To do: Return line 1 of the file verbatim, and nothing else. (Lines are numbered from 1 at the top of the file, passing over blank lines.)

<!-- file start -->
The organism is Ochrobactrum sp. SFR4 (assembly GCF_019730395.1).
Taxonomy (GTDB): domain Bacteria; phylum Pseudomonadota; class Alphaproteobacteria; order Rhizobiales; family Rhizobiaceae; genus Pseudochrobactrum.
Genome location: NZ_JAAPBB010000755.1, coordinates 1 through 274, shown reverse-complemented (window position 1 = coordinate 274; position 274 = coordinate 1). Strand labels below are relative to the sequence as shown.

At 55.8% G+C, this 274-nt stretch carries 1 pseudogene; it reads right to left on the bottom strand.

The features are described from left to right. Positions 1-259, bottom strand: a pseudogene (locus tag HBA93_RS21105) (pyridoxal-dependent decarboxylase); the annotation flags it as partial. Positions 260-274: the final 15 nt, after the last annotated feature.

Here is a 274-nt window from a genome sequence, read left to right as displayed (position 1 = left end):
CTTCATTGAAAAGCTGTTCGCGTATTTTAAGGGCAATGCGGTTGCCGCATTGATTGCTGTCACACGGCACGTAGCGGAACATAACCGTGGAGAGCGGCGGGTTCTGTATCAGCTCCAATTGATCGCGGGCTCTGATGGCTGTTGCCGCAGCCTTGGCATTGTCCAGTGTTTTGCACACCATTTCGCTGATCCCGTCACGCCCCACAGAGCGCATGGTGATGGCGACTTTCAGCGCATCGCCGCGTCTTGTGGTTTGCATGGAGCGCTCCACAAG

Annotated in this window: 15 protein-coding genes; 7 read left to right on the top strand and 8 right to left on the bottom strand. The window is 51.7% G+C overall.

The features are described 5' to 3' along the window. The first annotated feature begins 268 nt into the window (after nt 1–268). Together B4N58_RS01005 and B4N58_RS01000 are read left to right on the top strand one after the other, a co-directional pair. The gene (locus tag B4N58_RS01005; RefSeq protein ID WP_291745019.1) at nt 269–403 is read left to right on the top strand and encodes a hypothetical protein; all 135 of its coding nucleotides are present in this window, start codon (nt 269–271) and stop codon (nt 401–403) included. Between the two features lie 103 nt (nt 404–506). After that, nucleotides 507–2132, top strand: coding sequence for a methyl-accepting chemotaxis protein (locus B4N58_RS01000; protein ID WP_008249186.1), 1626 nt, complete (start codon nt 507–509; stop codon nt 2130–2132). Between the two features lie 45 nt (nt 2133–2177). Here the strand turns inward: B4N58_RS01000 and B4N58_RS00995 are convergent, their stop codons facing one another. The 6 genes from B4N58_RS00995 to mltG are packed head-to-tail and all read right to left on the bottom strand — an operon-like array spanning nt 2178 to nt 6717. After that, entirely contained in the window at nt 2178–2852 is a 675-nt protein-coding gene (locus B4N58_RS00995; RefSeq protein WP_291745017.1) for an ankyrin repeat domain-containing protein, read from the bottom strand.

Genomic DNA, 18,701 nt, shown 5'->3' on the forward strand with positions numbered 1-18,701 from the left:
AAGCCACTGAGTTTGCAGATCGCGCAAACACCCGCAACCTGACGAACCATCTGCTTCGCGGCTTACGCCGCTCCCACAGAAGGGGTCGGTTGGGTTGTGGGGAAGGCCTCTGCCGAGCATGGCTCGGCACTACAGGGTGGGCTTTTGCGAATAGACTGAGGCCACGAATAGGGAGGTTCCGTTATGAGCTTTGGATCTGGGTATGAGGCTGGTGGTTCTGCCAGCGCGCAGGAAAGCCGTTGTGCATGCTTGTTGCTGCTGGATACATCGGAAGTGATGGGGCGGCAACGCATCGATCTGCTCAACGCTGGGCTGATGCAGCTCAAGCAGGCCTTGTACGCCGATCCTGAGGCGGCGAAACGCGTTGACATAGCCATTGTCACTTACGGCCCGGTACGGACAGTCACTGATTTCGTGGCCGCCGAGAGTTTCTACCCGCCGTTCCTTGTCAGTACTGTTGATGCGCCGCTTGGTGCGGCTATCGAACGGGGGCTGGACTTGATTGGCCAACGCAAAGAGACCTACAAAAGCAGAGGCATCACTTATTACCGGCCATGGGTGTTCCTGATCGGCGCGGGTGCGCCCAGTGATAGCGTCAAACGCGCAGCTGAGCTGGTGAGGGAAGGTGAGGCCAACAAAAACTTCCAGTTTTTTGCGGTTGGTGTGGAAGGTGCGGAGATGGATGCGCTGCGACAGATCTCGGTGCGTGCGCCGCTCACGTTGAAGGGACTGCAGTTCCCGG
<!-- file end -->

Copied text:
The organism is Ochrobactrum sp. SFR4 (assembly GCF_019730395.1).